Fanfiction activity in Pern fandom remains low, and it is best considered a Yuletide fandom. A old trend seeing resurgence on AO3 is to write fusion fic with Pern setting from other fandoms, often as younger versions of themselves so that the characters can go through the process of Impressing and raising young dragons.
Other Licensed Material
With 40 years of history and a small, but devoted fanbase, there have been various products and merchandise created for the series over the years. Often these licensed products were the creations of BNFs or other notable fandom people.
Books: Three Pern reference books have been written over the years. The most important of these is the Dragonlover's Guide to Pern, written by Jody Lyn Nye. Summarizing Pern's history, it also contains an essay on Threadfighting tactics, a short story, and much background information about the cultures and history of various Holds and Weyrs in the series. In lieu of an actual Pern RPG manual, the DLG as it is known, is frequently consulted by roleplayers. There are two editions, with the second edition containing expanded material from the later novels.
The Atlas of Pern, by Karen Wynn Fostad, is also consulted for maps and locations. People of Pern, by Robyn Wood, is a collection of biographical portraits of various Pernese characters from the book series.
Television/Film: Several different people have tried to adapt Pern for either film or television. The most notable attempt was by Ronald D. Moore of Star Trek and Battlestar Galactica. Attempting to create a series for the WB, it famously got as far as shooting before Moore walked from the project due to network meddling. The pilot script and some production art circulate in the fandom.
CDs: With several important characters in the series being musicians and several songs written in the books, Pern has a long history of filk. Two licensed CDs of music, called 'The Masterharper of Pern' and 'Sunset's Gold', both by Tania Opland and Mike Freeman are available.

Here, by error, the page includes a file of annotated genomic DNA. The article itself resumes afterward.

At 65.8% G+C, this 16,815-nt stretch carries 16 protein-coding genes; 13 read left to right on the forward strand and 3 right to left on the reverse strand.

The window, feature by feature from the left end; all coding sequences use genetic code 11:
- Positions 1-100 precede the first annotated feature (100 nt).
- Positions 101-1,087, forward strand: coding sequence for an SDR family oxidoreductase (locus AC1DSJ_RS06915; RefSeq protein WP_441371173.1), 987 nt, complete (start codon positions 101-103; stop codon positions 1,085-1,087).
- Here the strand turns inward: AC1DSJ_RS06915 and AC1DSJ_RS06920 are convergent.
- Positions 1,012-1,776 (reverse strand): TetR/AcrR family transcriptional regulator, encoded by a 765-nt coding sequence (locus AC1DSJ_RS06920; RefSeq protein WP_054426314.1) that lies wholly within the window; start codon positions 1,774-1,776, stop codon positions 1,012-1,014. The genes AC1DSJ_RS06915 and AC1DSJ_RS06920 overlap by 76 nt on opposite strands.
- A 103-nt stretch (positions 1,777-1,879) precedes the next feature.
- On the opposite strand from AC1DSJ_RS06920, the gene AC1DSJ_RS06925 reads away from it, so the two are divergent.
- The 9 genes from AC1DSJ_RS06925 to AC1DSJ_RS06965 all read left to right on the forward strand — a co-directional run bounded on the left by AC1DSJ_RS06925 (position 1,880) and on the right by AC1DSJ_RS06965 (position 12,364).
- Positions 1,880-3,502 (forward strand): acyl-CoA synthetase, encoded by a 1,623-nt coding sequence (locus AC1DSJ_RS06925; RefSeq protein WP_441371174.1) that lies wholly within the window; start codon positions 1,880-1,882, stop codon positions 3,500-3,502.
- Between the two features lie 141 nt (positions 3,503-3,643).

Games: A board game was made in 1983 by Mayfair Games. It's notable for having portrait cards by Robyn Wood, and can fetch a high price on eBay or at con booths. The first Pern video game was made for the C64 - called Dragonriders of Pern, it was primarily a strategy game in which the player takes on the role of Benden Weyrleader and must maintain alliances with the rest of Pern. Brief sequences of fighting Thread are interspersed between rounds.
A second Pern video game, called Dragon Riders: Chronicles of Pern was released in 2001 for the Dreamcast.
- Putting it mildly.
- Another of Lessa's reforms was that legitimate candidates were encouraged to touch and even speak to the eggs. One would assume that the mother dragon, Lessa's Ramoth, would have had something to say about an unauthorized person sneaking into her hatchery. Not the first time Lessa has gone round the bend when something happens out of her control.
- This means that for many centuries, Pern's defensive system was staffed predominantly by gay men.
- All dragons can go "between times", but Ruth always knows exactly where and "when" he is without help from his rider.
- Official website, The Worlds of Anne McCaffrey, "Fan Fiction Rules", accessed 10/10/08.
- In the first Pern books, F'lor was called F'lon. There is no reason given for the change.